This is a decent chunkster of a book – over 500p and I’ve got to be honest, I don’t read a huge amount that are this size anymore! It’s probably a little too long – there are a few parts that do seem like they could maybe have been snipped down a bit but I have to say that I was enjoying the story far too much to really care. It seemed to take no time at all to rip through it – both Amanda’s story and Ruby’s story were equally interesting and I never wished the narrative would switch back to the other. I really felt like I was visiting New Orleans in all its glory (and it’s not so glorious too). There were a few surprises I didn’t expect or guess which I felt were revealed really nicely.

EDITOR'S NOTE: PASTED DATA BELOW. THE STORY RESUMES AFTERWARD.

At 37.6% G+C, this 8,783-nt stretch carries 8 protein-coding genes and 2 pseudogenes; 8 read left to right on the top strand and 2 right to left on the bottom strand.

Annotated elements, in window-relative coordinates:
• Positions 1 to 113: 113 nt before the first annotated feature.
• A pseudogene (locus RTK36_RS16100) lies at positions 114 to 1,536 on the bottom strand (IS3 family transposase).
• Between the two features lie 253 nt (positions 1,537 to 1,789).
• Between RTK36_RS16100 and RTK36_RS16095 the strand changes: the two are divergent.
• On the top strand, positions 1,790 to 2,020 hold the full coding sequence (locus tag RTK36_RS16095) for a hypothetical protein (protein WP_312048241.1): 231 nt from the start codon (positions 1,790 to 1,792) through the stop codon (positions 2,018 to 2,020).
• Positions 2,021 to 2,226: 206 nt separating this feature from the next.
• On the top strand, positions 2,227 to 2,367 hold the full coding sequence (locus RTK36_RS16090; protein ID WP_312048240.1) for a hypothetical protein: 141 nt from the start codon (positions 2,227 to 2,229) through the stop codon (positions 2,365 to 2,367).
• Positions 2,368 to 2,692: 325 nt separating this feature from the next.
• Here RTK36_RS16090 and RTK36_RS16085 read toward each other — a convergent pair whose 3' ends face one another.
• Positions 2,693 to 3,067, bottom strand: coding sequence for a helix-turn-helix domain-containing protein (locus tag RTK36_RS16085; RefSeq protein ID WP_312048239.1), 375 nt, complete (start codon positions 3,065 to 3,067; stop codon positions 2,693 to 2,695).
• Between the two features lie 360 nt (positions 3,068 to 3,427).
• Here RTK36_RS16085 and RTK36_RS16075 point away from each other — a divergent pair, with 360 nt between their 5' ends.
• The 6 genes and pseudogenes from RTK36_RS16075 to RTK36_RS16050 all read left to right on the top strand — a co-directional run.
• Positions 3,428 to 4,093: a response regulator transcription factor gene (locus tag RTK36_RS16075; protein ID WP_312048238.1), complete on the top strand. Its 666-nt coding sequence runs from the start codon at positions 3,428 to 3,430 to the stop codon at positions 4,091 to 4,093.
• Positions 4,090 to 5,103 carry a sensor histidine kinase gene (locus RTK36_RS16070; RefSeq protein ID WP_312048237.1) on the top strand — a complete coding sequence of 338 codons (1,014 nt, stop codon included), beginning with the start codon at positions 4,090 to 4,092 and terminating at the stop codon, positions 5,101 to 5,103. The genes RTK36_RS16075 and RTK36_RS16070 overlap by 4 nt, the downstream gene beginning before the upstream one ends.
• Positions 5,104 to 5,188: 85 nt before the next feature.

This is the first Belinda Alexandra book that I have ever read, but I do have another one on my TBR shelf that I picked up ages ago. Definitely going to have to bump it up my list because this was one of my most enjoyed books of the year. I just really loved the story and the way in which history and culture were weaved into such an enjoyable narrative.


Book #212 of 2016